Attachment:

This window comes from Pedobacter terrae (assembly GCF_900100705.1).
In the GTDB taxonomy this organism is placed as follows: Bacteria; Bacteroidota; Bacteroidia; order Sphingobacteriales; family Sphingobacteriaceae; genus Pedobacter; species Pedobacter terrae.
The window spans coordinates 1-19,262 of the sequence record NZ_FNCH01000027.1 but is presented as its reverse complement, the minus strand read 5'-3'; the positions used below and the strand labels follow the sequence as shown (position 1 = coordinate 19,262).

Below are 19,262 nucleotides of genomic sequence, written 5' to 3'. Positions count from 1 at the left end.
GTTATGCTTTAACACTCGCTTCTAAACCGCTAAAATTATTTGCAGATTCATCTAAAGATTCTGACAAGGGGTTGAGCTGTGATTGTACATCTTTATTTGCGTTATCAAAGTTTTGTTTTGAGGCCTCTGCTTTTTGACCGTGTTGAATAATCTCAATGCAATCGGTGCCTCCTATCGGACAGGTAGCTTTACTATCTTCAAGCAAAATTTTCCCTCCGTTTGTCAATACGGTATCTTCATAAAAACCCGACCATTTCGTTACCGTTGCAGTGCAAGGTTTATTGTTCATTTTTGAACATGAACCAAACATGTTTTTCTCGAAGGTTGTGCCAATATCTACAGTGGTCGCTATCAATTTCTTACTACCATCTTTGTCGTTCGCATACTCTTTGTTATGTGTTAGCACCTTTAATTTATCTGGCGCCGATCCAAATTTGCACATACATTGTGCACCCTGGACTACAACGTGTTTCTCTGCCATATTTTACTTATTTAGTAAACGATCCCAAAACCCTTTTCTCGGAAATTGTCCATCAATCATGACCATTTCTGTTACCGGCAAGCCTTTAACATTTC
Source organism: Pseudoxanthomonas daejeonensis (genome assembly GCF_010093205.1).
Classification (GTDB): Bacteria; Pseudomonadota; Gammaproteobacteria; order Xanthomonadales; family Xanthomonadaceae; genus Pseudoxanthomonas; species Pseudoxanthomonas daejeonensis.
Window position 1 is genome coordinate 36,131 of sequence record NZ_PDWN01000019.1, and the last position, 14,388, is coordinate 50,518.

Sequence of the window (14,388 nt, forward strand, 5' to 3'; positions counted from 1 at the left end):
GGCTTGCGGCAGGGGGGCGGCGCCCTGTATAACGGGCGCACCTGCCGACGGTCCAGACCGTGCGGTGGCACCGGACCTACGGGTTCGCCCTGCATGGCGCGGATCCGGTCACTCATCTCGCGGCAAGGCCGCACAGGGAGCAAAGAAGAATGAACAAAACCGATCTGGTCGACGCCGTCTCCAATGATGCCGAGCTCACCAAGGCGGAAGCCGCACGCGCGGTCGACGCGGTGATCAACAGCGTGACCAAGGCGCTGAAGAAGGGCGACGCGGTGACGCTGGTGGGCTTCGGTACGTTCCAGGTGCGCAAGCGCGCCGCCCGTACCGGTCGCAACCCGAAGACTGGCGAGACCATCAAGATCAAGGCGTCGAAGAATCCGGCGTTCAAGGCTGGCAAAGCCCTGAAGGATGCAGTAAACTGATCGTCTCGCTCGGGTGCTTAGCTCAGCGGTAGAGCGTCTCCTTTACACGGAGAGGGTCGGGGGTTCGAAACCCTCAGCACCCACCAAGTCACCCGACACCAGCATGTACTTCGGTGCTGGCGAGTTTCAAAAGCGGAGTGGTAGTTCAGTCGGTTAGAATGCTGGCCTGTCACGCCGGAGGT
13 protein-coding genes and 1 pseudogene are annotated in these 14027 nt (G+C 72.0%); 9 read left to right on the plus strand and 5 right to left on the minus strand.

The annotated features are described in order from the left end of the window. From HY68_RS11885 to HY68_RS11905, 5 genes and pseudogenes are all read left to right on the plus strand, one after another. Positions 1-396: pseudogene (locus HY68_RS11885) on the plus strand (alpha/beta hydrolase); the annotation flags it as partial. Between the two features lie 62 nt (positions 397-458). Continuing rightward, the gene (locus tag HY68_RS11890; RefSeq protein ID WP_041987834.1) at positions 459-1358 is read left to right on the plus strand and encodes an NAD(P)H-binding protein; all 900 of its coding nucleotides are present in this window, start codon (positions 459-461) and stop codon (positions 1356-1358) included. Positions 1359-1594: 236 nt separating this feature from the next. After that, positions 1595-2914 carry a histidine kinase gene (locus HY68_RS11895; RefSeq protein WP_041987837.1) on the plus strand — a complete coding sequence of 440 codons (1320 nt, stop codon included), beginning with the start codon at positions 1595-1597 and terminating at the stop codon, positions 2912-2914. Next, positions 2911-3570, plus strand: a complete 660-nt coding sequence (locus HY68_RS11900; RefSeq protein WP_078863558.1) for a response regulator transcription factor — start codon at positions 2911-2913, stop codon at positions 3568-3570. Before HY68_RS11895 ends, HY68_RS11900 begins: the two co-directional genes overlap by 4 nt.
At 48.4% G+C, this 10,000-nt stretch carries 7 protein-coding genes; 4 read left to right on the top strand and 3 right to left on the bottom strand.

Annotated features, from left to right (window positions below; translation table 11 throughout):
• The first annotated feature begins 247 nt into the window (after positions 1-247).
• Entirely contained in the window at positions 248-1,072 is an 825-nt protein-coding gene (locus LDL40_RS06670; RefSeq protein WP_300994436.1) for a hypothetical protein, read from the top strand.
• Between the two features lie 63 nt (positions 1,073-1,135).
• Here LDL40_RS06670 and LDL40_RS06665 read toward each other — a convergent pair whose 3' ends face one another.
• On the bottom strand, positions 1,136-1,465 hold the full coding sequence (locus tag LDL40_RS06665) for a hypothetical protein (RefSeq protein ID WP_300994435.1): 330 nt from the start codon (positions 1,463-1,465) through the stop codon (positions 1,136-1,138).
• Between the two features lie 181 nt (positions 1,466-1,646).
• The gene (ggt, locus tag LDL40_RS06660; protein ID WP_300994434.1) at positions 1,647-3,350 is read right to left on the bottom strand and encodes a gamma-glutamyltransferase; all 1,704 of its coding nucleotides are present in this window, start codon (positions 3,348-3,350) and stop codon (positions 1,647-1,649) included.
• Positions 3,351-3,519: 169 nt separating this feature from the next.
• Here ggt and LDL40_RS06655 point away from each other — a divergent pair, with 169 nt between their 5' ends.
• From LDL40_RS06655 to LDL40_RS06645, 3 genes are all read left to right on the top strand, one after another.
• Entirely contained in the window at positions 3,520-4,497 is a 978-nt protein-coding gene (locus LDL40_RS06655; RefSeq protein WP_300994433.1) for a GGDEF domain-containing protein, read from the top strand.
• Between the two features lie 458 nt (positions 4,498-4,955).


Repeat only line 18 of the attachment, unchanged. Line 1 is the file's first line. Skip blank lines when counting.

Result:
• Here LDL40_RS06670 and LDL40_RS06665 read toward each other — a convergent pair whose 3' ends face one another.